Abstract or Introduction
This essay will argue that the "values of statistical lives" (VSL) should be seen as a tool that serves to make the implicit trade-offs inherent in any public investment decisions visible and explicit, and thereby allows, given a set of conditions, for a reasonable comparison between competing policy choices.
For policymakers in the U.S., Canada, and the UK, it has long been engraved in their operating instructions to provide and consider an estimation of the "value of lives" affected by new policy measures. Outside of public offices and particularly in continental Europe, attributing monetary values to human lives and trading them off with the necessary costs to save them is an idea likely to awakes moral inhibitions.
Can we put a price-tag on human life? Can the value of an individual be expressed in monetary terms? And, should we even attempt to do so? Many will fiercely reject these questions, based on the firm belief that human life is worth more than money can buy. But, surprisingly to some, it is a rejection that American, Canadian, and British policymakers might be opposed to in just the same way, yet without refuting the justification of the estimates of "values of statistical lives" (VSL).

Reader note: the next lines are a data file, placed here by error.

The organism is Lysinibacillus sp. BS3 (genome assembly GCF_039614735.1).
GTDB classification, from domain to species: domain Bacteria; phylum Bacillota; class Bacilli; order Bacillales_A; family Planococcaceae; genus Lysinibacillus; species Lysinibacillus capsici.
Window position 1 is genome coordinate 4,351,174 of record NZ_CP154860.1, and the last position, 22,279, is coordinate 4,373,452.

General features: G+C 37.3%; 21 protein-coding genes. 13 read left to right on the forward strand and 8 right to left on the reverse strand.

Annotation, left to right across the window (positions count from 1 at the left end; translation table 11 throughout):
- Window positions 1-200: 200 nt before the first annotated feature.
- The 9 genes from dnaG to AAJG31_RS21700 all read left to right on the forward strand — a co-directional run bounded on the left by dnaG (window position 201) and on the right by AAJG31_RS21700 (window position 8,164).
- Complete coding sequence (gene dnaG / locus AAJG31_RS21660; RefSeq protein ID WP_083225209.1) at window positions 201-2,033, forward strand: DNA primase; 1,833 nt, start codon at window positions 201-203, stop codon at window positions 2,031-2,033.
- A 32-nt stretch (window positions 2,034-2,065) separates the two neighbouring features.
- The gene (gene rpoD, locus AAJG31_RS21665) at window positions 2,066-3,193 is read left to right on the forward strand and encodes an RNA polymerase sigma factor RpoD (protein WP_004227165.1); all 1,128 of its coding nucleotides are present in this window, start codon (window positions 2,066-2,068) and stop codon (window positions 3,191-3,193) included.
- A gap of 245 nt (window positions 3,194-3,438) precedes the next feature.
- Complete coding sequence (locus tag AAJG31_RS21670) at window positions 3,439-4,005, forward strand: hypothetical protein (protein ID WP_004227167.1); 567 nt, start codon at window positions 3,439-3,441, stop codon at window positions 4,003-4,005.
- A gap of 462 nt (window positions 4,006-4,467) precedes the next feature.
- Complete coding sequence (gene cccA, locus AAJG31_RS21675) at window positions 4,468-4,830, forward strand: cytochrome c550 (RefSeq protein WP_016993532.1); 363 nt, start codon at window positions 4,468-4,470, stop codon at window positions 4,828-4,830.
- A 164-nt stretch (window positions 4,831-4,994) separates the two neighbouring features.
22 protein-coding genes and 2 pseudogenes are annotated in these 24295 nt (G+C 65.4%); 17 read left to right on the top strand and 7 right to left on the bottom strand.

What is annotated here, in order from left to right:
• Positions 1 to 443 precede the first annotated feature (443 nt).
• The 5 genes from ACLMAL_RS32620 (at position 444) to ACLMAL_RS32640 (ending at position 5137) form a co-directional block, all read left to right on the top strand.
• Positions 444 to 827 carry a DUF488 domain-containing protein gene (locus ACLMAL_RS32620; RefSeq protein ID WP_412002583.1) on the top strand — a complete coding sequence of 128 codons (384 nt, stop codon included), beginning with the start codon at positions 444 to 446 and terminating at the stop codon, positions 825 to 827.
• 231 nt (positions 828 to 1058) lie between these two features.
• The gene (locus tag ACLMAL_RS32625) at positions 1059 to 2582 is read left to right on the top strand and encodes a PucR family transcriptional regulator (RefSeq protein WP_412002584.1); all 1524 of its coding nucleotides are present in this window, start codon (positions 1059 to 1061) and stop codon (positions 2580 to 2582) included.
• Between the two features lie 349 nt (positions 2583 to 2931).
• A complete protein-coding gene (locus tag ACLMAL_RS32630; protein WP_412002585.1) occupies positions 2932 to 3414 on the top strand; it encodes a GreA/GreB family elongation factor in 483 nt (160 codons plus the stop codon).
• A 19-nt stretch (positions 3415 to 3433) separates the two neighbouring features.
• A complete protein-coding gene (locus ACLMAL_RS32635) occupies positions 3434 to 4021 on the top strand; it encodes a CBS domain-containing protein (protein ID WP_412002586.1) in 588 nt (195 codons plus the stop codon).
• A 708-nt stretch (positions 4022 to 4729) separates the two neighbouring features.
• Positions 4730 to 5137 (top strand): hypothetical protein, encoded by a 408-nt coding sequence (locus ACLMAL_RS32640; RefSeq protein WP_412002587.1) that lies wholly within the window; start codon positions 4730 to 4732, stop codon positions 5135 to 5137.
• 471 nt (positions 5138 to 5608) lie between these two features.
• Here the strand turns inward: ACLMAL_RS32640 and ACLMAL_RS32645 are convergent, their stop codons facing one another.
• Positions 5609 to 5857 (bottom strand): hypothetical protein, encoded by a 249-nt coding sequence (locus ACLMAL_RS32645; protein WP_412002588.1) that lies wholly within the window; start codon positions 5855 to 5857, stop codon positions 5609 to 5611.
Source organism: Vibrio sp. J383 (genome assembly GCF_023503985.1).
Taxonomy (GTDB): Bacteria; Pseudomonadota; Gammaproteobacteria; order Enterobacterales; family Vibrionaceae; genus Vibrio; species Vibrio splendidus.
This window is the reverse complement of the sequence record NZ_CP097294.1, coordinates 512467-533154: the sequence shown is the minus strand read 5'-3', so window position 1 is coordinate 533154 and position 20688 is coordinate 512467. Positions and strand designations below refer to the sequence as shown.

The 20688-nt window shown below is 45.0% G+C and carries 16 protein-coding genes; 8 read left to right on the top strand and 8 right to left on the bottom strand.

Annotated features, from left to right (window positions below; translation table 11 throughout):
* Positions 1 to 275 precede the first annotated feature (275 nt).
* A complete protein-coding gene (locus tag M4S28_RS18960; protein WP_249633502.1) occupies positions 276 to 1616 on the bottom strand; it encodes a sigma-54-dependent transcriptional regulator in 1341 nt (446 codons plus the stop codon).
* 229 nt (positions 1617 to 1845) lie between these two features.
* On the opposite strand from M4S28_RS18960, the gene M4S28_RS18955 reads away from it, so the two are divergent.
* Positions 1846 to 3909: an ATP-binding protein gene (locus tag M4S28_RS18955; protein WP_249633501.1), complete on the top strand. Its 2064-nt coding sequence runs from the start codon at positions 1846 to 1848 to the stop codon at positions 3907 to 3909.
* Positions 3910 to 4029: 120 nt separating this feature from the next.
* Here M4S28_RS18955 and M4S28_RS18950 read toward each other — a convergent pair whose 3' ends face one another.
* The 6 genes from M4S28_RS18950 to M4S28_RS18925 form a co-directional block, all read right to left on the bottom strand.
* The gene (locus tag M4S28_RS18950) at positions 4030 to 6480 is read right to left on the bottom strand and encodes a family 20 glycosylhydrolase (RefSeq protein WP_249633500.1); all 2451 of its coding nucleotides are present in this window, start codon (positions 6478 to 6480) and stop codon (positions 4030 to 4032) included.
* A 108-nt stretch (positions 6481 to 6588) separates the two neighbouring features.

Governments, inevitably, make life-or-death decisions. Their policies and regulations change the fatality risk exposure of their citizens, ranging from the prescription of safety standards in automobiles to restrictions on hazardous waste disposal. Thereby, policy decisions for or against certain regulations either save or sacrifice ‘statistical lives’ – the lives of previously unidentified people.
- Quote paper
- Julia Kropeit (Author), 2012, Application of VSL Estimates in Public Investment Decisions. Are we saving lives cost-effectively?, Munich, GRIN Verlag, https://www.grin.com/document/1275902